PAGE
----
Monkton may move town hall building
MONKTON — Officials in Monkton are taking a new look at how to solve the problem of lack of space in the town offices while also making for a roomier town library. They will discuss their plans and seek feedback at a meeting this Thursday evening.
Monkton residents at last year’s town meeting defeated a $1.4 million bond to construct an entirely new municipal building on town-owned land on Monkton Ridge. So the Municipal Building Committee is now studying the idea of picking up the town hall and moving the whole thing to the land and setting it on a new basement.
This would allow the town to expand the historic, 1,200-square-foot building, which is impossible at its present site because it is hemmed in by a cemetery, a private home, the road and a slope behind the parking lot. The fact that it is designated on the National Register of Historic Places is also a roadblock to simply adding another floor.
“We really need to expand but there’s no room to build,” said Selectman John Phillips, chairman of the building committee.
The addition of the basement could also solve another space problem by hosting the Russell Memorial Library, which sits in a tiny, 600-square-foot building in the village. Phillips said the average size for a town library in Vermont is one square foot per resident.
“The library is less than one-third the average size,” he said. “We have about 1,800 people in Monkton. It’s just way small.
“Our biggest effort now is to try and include the library in with the town hall,” Phillips added.
If the library were to move out of its current location, Phillips imagines that the post office could be relocated from the fire station into that building.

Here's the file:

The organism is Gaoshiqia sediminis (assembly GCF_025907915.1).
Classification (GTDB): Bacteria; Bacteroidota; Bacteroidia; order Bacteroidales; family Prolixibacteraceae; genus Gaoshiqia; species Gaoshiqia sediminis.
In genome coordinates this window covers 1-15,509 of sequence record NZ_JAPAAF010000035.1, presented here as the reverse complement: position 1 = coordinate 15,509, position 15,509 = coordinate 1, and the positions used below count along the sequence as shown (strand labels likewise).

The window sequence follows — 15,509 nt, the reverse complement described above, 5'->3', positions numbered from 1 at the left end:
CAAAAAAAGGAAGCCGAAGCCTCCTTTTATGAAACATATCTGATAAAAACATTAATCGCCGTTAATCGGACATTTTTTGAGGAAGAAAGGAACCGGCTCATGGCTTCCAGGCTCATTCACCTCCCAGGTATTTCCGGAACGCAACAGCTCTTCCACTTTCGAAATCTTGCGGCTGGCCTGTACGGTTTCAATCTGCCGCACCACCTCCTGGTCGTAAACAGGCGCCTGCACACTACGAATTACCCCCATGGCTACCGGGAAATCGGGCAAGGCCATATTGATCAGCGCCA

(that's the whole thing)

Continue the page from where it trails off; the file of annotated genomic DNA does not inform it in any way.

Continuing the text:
“It would be a great place for a post office,” he said.
Phillips said he thought one reason residents rejected the new building last year was they thought the design was too modern and didn’t fit in with the town’s character. In addition, that proposal left the town with an unused building. Moving the existing building and adding on in a new location could allay both those objections.
The selectboard has included a $9,000 line item in its proposed town budget to pay for a consultant to see whether historic preservation agencies would allow for the building to be moved, and to hire Arnold and Scangas of Colchester to create a conceptual design for the expanded space.
Phillips figures that it will take awhile for a final proposal to be nailed down, and he is averse to holding a special town meeting or townwide vote just to get approval for the spending the new plan would require, so he tentatively hoped to have something to put before residents at town meeting in March 2012, with the building moving taking place later that year.
In the meantime, he said, it is time to move forward with making plans.
“We need the input from the townspeople,” Phillips said.
John McCright is at [email protected]